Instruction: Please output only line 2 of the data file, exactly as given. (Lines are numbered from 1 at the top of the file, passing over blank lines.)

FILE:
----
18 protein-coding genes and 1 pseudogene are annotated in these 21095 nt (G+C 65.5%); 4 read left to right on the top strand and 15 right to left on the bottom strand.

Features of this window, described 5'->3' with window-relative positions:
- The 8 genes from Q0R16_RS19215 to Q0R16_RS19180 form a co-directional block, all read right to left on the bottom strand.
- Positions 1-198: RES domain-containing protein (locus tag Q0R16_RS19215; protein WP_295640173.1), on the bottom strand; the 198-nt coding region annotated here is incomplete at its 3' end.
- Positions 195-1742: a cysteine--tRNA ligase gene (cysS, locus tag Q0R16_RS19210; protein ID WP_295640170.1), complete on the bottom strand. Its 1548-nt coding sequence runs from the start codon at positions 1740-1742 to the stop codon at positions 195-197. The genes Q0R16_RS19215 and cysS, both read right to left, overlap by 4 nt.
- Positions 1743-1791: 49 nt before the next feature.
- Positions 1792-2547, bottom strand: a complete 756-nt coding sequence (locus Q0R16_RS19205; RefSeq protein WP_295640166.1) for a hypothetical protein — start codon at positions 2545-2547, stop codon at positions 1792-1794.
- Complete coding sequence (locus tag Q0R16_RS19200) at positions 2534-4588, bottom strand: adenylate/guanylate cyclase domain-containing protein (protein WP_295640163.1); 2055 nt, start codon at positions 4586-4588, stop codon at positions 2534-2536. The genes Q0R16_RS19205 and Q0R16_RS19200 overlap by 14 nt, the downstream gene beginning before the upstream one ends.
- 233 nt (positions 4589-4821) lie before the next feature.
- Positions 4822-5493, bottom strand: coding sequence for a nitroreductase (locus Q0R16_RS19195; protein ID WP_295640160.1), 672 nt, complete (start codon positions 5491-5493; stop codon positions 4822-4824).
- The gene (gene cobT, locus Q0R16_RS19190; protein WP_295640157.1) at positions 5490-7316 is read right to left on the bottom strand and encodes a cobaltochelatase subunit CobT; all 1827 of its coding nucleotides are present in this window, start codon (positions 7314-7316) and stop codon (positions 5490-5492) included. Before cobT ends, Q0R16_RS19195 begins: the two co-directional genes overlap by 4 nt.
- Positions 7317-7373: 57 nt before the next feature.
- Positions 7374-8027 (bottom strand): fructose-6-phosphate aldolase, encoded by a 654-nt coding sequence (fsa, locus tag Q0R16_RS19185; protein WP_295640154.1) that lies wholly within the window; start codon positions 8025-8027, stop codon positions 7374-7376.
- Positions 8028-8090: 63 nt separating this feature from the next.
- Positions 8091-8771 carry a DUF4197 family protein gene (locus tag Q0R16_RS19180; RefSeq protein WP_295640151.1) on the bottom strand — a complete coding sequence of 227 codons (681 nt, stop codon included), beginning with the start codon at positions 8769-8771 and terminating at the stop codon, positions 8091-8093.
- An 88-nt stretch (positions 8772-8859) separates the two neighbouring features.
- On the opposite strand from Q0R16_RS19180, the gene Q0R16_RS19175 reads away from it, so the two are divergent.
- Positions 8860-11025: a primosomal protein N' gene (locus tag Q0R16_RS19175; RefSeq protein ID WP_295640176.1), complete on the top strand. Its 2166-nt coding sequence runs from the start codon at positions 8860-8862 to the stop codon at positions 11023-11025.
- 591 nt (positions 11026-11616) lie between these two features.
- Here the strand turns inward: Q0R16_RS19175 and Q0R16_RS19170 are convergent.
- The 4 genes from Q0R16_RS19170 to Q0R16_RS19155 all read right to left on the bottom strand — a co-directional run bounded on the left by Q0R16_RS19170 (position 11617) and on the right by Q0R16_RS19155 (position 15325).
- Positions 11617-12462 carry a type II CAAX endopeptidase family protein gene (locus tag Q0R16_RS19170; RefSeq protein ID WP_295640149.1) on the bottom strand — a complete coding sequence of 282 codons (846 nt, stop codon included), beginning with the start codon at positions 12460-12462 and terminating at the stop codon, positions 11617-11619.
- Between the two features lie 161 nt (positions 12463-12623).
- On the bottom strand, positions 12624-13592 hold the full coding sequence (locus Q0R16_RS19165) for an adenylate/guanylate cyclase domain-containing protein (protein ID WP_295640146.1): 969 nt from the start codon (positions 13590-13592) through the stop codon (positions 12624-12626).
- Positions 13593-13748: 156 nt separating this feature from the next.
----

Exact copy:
Features of this window, described 5'->3' with window-relative positions: